From very early on I’ve tried to make my daughter self-aware. Where we live she, in fact we, are a visible minority. For this very reason I have spent years growing her self belief and the knowledge that she is worthy and can achieve anything

It appears to have worked. She reported the incident to the teachers before returning to what she was doing. The boy was removed from play, his parents were called and they removed him from school for the day.

We were eventually offered a meeting the next day with the parents and the headteacher. I declined stating that I need to put a couple of days between the incident to allow me to calm down and also do some damage control.

After school we sat her down for a talk. We asked her what happened and to explain in her words. She did and we listened.

She told us she didn’t really know what the word meant but she’d read it in a book and knew that it wasn’t very nice, and that’s why she told the teachers. I gave her the biggest hug that I could, told her she’d done the right thing and that I was proud of her.

She began to tell me that he’d only called her that name because he was angry. I stopped her. I explained that no one has the right to lash out and call anybody any names or inflict physical damage because they are angry. That is not a justification. People should learn to control themselves. He is young, he is learning, but the rules apply.

This is such an important lesson for children to learn. Words, actions, have consequences.

We received a contrite email from the boy’s mother. She was very apologetic, explained that he didn’t know what the word meant, they don’t use that kind of language at home, and that he picked it up on YouTube.

I couldn’t help but observe some parental choices. She’d read it in a book; he’d heard it on YouTube I’ll let you draw your own conclusions.

Big cub is fine. After we had the conversation, she spent more time telling me excitedly about the football match that she was playing in tomorrow. She was playing in midfield against some other schools. I assured her that I would be there to watch.

Her mum and I, will take a little longer to recover. For us this is the end of the age of innocence. We knew that they would come up against this kind of discrimination and hatred but we had no idea how soon it would happen. I, have been preparing her for a long time by positively reinforcing images of people and women that look like her, making sure that she knew the struggles they went through, what they enjoyed, and what they achieved despite this. I’m so glad I did.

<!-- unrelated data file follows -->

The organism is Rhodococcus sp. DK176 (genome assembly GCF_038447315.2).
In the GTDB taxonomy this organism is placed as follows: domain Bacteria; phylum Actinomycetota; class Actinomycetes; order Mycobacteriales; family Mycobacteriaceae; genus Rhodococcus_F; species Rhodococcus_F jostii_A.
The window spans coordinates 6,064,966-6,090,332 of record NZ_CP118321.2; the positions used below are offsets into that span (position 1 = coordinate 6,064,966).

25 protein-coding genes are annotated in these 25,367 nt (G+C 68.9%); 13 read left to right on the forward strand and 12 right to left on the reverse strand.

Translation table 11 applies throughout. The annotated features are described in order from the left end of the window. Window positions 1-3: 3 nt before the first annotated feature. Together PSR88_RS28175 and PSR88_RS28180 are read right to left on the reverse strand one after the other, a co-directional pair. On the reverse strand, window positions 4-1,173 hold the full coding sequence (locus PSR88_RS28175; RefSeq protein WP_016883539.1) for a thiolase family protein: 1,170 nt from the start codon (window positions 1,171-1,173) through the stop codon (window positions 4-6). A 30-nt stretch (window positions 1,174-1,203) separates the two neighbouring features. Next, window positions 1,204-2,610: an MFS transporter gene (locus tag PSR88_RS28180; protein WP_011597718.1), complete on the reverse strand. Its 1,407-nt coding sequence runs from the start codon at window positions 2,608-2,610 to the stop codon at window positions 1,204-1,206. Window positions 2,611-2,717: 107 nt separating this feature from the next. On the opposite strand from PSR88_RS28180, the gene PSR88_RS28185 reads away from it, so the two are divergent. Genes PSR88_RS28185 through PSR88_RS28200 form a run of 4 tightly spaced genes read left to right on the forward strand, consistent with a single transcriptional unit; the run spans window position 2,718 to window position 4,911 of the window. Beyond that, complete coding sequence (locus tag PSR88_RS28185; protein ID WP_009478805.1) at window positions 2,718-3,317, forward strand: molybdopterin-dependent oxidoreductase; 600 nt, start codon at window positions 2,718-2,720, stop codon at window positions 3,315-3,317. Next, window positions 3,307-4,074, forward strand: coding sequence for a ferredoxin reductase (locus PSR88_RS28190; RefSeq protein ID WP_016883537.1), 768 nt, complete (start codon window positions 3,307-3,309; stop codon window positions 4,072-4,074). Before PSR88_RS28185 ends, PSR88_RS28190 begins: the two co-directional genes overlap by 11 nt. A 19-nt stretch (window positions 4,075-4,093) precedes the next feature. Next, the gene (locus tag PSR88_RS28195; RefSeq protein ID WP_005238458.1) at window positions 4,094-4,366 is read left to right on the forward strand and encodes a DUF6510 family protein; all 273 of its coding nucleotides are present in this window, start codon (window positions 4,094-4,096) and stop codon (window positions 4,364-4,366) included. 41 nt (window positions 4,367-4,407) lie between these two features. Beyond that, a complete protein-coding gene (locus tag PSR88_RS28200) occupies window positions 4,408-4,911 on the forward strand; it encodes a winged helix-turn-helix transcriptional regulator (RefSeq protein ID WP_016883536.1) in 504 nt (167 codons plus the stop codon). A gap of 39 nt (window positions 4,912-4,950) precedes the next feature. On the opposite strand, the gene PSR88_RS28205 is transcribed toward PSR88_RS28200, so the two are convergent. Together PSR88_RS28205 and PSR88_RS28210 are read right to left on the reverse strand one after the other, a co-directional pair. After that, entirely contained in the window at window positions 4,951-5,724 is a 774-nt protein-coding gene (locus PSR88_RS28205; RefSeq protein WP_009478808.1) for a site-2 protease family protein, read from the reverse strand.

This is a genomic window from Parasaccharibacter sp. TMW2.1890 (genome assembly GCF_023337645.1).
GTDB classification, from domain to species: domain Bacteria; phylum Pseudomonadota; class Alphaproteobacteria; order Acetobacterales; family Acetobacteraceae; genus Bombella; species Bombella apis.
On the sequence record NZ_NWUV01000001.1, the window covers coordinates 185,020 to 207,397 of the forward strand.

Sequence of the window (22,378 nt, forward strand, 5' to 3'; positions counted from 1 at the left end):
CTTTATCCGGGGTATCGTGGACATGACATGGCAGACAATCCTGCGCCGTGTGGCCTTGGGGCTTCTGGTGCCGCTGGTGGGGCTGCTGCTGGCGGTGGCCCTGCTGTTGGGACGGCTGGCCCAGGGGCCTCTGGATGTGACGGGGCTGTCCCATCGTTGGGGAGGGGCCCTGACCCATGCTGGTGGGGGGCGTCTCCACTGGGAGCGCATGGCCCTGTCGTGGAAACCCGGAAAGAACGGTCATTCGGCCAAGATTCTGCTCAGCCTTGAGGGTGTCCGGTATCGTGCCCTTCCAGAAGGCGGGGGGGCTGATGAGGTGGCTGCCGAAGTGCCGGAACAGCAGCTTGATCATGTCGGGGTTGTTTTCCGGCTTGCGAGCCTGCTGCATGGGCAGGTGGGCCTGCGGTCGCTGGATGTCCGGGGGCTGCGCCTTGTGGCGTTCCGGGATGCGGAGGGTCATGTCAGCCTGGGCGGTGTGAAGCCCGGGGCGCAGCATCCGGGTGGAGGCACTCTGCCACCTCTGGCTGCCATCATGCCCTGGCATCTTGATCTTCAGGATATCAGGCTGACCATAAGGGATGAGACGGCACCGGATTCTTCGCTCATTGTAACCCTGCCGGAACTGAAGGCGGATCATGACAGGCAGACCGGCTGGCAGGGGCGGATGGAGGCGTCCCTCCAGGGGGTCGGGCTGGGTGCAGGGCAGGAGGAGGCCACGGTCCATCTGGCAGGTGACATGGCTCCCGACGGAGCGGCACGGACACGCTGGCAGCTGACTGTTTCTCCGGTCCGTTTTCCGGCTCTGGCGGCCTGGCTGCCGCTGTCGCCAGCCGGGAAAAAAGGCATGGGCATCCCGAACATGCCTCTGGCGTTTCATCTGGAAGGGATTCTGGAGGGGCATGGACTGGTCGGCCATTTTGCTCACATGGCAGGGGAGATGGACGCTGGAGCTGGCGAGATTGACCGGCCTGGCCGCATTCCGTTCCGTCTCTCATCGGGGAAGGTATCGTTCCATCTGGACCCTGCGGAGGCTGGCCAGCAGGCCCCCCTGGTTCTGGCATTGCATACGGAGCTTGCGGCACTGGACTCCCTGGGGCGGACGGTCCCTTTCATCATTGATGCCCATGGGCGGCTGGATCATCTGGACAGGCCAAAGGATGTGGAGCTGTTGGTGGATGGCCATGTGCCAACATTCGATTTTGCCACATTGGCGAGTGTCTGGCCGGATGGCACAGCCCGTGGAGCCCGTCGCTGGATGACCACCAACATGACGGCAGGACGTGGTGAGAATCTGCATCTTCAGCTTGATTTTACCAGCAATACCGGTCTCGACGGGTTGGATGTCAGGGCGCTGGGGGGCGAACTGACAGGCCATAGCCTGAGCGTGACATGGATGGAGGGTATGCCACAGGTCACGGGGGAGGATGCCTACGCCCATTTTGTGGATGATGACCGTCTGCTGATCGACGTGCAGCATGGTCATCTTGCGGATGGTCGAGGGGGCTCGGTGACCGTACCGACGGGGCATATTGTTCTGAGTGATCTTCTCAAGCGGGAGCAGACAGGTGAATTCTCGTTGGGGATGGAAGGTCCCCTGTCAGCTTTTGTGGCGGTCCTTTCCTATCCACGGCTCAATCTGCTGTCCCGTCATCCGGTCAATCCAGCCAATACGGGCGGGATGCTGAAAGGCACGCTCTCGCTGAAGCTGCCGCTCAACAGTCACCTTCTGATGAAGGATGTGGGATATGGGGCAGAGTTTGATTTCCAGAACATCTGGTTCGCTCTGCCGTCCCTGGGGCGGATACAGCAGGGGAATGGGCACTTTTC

BSD

Tough love?

I taught my boy a tough lesson today and it almost broke me.

Youngest cub has now joined his sister at big school. The change in educational level has done wonders for him. His language has come along in leaps and bounds and so has his interpersonal behaviour.

He’s not the finished article yet and at 4, neither should he be.

We do have some challenges. He gets frustrated easily and when he does, he can lose it quite badly. Foot stamping, screaming and saying no to everything.

On Saturday, I had said that we’d finish the day with a trip to the park but this had to follow him cleaning up his room. His sister will maintain her’s on a regular basis, but he plain and flatly refuses, or states that he can’t do it without help.

person wearing pair of yellow rubber gloves
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Again, given his age I don’t expect much, just a token effort.

At times I help him, at other times I get on with other aspects of housework to show them what is required to maintain a home.

As he’s grown, we quickly (and sadly) moved from the response to the tidy your room request of ‘No thank you!’ to plain and flat ‘no’.

We never made the park.

As I had no wish to punish his sister, I told them both that we’d go after breakfast the next day.

Next morning, after a hefty porridging, they headed for the bathroom. A quick wash and then out, was the plan.

All went south after hair washing. Water in his eyes was too much to bear and foot stamping began. Followed by screaming, and then kicking his sister.

At 4 years old, he seems to be experiencing the terrible 2’s.

I won’t stand for kicking so tell him he’ll lose a star. ‘I DON’T CARE!!!’ he screams, and kicks out again.